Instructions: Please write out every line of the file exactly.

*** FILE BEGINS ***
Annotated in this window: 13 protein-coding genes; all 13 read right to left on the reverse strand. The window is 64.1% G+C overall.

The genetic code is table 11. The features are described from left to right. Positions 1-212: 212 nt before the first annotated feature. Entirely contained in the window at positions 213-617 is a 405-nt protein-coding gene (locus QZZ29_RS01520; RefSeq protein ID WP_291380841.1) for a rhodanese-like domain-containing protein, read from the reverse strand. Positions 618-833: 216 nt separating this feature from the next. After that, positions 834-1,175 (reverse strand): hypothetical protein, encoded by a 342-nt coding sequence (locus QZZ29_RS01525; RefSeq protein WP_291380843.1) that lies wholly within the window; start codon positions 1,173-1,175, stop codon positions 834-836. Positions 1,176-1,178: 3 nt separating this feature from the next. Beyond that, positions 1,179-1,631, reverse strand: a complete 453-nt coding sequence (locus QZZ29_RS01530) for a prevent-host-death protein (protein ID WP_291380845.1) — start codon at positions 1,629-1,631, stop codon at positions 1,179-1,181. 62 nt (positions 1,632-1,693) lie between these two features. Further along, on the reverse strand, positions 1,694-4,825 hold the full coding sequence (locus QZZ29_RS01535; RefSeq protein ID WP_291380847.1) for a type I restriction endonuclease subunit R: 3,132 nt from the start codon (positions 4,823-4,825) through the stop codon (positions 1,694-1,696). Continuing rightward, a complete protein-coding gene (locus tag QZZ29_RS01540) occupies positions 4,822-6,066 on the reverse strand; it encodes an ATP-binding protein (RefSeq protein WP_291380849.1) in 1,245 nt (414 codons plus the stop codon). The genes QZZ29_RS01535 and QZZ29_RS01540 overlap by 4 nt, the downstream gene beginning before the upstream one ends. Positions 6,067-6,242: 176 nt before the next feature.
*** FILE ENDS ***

Annotated in this window: 13 protein-coding genes; all 13 read right to left on the reverse strand. The window is 64.1% G+C overall.

The genetic code is table 11. The features are described from left to right. Positions 1-212: 212 nt before the first annotated feature. Entirely contained in the window at positions 213-617 is a 405-nt protein-coding gene (locus QZZ29_RS01520; RefSeq protein ID WP_291380841.1) for a rhodanese-like domain-containing protein, read from the reverse strand. Positions 618-833: 216 nt separating this feature from the next. After that, positions 834-1,175 (reverse strand): hypothetical protein, encoded by a 342-nt coding sequence (locus QZZ29_RS01525; RefSeq protein WP_291380843.1) that lies wholly within the window; start codon positions 1,173-1,175, stop codon positions 834-836. Positions 1,176-1,178: 3 nt separating this feature from the next. Beyond that, positions 1,179-1,631, reverse strand: a complete 453-nt coding sequence (locus QZZ29_RS01530) for a prevent-host-death protein (protein ID WP_291380845.1) — start codon at positions 1,629-1,631, stop codon at positions 1,179-1,181. 62 nt (positions 1,632-1,693) lie between these two features. Further along, on the reverse strand, positions 1,694-4,825 hold the full coding sequence (locus QZZ29_RS01535; RefSeq protein ID WP_291380847.1) for a type I restriction endonuclease subunit R: 3,132 nt from the start codon (positions 4,823-4,825) through the stop codon (positions 1,694-1,696). Continuing rightward, a complete protein-coding gene (locus tag QZZ29_RS01540) occupies positions 4,822-6,066 on the reverse strand; it encodes an ATP-binding protein (RefSeq protein WP_291380849.1) in 1,245 nt (414 codons plus the stop codon). The genes QZZ29_RS01535 and QZZ29_RS01540 overlap by 4 nt, the downstream gene beginning before the upstream one ends. Positions 6,067-6,242: 176 nt before the next feature.